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Peer Project celebrates 40th anniversary of kids helping kids

2017 5th Spinathon YAY Mentors and Mentees Group Shot -SUPPLIED

Some of the mentors and mentees at the 5th annual YAY Spinathon fundraiser in January. -COURTESY

\ By Andrea Freedman \

A not-for-profit initiative that is very active in the east end of the city, The Peer Project, has much to be proud of.  The charitable youth organization recently reached its 40th anniversary and has made significant contributions to the well-being of East York youths, especially helping those from Syrian families who are new to Canada make the transition into the community.

Back in 1976, when there was a noticeable increase in juvenile crime, a group of concerned citizens including teachers, police and social workers in Scarborough got together and presented a proposal to the Ontario Ministry of Correctional Services to start a youth organization, which was first approved under the name YAY (Youth Assisting Youth).

In 1992, the organization grew and was selected by the federal Ministry of Citizenship and Immigration‘s HOST program to offer what is known as Newcomer Services to children and youth new to Canada.  The full name was changed to The Peer Project – Youth Assisting Youth (YAY) in 2010.

The Peer Project helps settlement workers, and those who have been identified as kids who need extra help, including those with mental health issues.  Depending on their individual social and emotional health issues, kids aged six to 15 are matched through the One-to-One Peer Mentoring Program with an older youth aged 16 to 29 who will complement their strong points and help them develop healthy relationships that will influence them in positive ways and guide them to stay on the right path.

Mentors are positive role models who encourage youth to develop healthy lifestyles and a positive outlook on life in general.

“It’s tough to be a kid these days,” and it is often even more of a challenge for newcomers says Sally Spencer, Peer Project CEO.

Ms. Spencer says that one of their goals is “breaking down the barriers” with respect to culture.  Intentionally, they do not match a kid of one culture with a mentor of the same culture.  Rather, the match is based on the needs of the mentee and the skill level and location of the mentor.

Mentors go through extensive training, including with respect to cross-cultural and multicultural, discrimination, racism and sensitivity training to deal with mental health and learning disability issues,” she told East York Chronicle.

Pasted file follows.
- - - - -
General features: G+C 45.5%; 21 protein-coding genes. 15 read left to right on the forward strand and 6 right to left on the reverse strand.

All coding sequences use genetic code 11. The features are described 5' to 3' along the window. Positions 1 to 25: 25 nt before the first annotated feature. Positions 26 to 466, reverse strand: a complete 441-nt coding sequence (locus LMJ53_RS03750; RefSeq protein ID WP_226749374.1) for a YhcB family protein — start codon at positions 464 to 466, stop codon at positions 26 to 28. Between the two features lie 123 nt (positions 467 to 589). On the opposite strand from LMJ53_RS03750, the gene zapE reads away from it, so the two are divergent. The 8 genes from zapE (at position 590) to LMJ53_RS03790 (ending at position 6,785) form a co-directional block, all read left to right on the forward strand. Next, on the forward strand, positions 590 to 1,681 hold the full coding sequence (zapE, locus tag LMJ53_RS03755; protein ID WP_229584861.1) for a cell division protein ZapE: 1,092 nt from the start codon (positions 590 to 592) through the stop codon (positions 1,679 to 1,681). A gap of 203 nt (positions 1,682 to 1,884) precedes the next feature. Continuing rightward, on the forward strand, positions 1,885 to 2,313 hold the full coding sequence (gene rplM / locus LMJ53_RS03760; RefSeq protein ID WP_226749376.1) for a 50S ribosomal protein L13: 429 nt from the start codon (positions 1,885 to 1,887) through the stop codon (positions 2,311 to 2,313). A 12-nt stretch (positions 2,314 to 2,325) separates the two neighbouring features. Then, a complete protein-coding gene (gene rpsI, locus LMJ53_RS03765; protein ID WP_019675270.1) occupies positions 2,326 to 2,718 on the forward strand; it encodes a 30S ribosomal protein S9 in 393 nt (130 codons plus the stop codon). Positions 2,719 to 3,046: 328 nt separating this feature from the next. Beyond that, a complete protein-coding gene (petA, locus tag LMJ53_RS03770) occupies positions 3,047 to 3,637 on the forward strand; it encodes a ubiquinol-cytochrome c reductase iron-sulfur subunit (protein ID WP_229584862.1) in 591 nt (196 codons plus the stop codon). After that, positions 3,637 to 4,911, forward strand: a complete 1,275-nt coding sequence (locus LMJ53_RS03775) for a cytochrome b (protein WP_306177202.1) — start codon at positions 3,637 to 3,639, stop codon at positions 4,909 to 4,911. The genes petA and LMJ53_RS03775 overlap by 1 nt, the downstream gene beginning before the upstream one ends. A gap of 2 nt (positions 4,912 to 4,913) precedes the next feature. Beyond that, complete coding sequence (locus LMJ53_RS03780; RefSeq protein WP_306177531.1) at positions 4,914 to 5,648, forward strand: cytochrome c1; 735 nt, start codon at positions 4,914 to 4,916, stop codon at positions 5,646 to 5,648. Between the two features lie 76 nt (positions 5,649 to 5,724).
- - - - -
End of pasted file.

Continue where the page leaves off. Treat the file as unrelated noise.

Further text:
Everyone benefits from the mentoring system.  Sometimes kids need an older friend who they feel they can trust and talk to for guidance and emotional support; in turn, mentors acquire “valuable, transferable skills and attributes that will help them in the future with parenting, marriage and careers,” she said.

“Mentoring is such a powerful influence and has the ability to change lives. Every person could use a mentor in their life. No matter your age, we learn from each other.”

Around the clock support is available and various programs are offered in order to meet individual needs such as, for example, self-defense classes designed specifically for newcomer girls.

Helpful workshops on topics like cyber bullying awareness are offered for grades 7 and 8 as well as for their families.  Referred to as Clicks and Stones, in these sessions students are taught how to fight cyber bullying.

Mentors meet with their mentees once per week and are encouraged to take the kids out of the house and get them engaged in fun activities, such as the Saddle-up for Success program, where at-risk children get to visit a horse farm out of the city, learn how to ride and to appreciate nature at the same time.

The Peer Project puts on a free event every week, such as skating or bowling, as well as movie nights and outings to Blue Jays and Raptors games, providing the chance for experiences and opportunities for “exploring new worlds.”

Since it began, The Peer Project has made enormous strides as far as helping kids build self-esteem, provide mental health benefits, and has a proven 98% success rate of keeping kids in school and out of the criminal justice system.

“When we put kids together we ask for a one-year commitment,” Ms. Spencer said.  The average, though, is usually about five years, as the bonds they develop are so strong and they know they are making a difference in each other’s lives.

“Youths today are really helping to give back,” she added and they are happy to contribute their time and energy to the project.

Many of its mentors were on other side growing up as mentees and have since gone on to become mentors themselves because they believe in the project so much and because of the long-lasting bonds and friendships that are formed.

Over the years the organization has received several awards including volunteering awards in recognition of the huge impact they make on so many young lives.  The Peer Project has proudly helped over 30,000 kids since its inception.  As there are currently more than 400 kids on their waiting list, they are always looking for volunteers, corporate funding and support through fundraisers like their annual Spin-A-Thon so “we can make it possible for more and more kids to get mentors, and to help kids who want to go on to be mentors to step up and do it.”

The Peer Project has grown every year since it began and is helping more and more at-risk youth in East York become involved and proud members of their community.  It recently held a successful fundraiser and to commemorate its 40-year milestone, an awareness campaign is planned to coincide with Mental Health week in May.

For more information or to make a donation call 416-932-1919 or go to: www.thepeerproject.com.

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